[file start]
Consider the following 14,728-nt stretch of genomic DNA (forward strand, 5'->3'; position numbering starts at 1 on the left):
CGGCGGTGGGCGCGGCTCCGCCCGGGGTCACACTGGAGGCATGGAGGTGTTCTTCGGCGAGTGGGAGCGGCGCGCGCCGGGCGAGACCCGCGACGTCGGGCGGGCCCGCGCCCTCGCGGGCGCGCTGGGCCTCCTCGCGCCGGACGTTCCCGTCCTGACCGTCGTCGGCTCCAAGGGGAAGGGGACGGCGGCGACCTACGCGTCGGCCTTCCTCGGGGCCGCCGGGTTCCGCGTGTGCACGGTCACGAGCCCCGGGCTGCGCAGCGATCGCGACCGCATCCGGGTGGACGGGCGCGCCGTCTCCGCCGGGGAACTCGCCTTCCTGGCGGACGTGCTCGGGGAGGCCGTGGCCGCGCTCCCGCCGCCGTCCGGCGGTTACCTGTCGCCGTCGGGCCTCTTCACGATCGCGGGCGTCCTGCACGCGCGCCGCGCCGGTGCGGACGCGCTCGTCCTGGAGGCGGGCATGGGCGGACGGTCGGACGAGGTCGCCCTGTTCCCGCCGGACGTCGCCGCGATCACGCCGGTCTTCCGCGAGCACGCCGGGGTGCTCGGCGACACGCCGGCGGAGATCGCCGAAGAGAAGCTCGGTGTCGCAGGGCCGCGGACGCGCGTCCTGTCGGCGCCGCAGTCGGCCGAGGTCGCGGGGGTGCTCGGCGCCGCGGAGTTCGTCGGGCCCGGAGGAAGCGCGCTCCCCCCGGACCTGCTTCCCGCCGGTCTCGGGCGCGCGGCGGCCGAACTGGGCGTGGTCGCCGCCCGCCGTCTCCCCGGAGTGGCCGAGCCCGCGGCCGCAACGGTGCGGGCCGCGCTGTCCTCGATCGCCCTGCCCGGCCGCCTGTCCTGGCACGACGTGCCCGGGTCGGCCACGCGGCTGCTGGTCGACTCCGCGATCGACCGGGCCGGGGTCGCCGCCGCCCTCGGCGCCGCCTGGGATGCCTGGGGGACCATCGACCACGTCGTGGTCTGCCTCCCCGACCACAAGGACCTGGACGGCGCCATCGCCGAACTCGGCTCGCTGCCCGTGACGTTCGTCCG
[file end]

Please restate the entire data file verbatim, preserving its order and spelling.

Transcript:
Consider the following 14,728-nt stretch of genomic DNA (forward strand, 5'->3'; position numbering starts at 1 on the left):
CGGCGGTGGGCGCGGCTCCGCCCGGGGTCACACTGGAGGCATGGAGGTGTTCTTCGGCGAGTGGGAGCGGCGCGCGCCGGGCGAGACCCGCGACGTCGGGCGGGCCCGCGCCCTCGCGGGCGCGCTGGGCCTCCTCGCGCCGGACGTTCCCGTCCTGACCGTCGTCGGCTCCAAGGGGAAGGGGACGGCGGCGACCTACGCGTCGGCCTTCCTCGGGGCCGCCGGGTTCCGCGTGTGCACGGTCACGAGCCCCGGGCTGCGCAGCGATCGCGACCGCATCCGGGTGGACGGGCGCGCCGTCTCCGCCGGGGAACTCGCCTTCCTGGCGGACGTGCTCGGGGAGGCCGTGGCCGCGCTCCCGCCGCCGTCCGGCGGTTACCTGTCGCCGTCGGGCCTCTTCACGATCGCGGGCGTCCTGCACGCGCGCCGCGCCGGTGCGGACGCGCTCGTCCTGGAGGCGGGCATGGGCGGACGGTCGGACGAGGTCGCCCTGTTCCCGCCGGACGTCGCCGCGATCACGCCGGTCTTCCGCGAGCACGCCGGGGTGCTCGGCGACACGCCGGCGGAGATCGCCGAAGAGAAGCTCGGTGTCGCAGGGCCGCGGACGCGCGTCCTGTCGGCGCCGCAGTCGGCCGAGGTCGCGGGGGTGCTCGGCGCCGCGGAGTTCGTCGGGCCCGGAGGAAGCGCGCTCCCCCCGGACCTGCTTCCCGCCGGTCTCGGGCGCGCGGCGGCCGAACTGGGCGTGGTCGCCGCCCGCCGTCTCCCCGGAGTGGCCGAGCCCGCGGCCGCAACGGTGCGGGCCGCGCTGTCCTCGATCGCCCTGCCCGGCCGCCTGTCCTGGCACGACGTGCCCGGGTCGGCCACGCGGCTGCTGGTCGACTCCGCGATCGACCGGGCCGGGGTCGCCGCCGCCCTCGGCGCCGCCTGGGATGCCTGGGGGACCATCGACCACGTCGTGGTCTGCCTCCCCGACCACAAGGACCTGGACGGCGCCATCGCCGAACTCGGCTCGCTGCCCGTGACGTTCGTCCG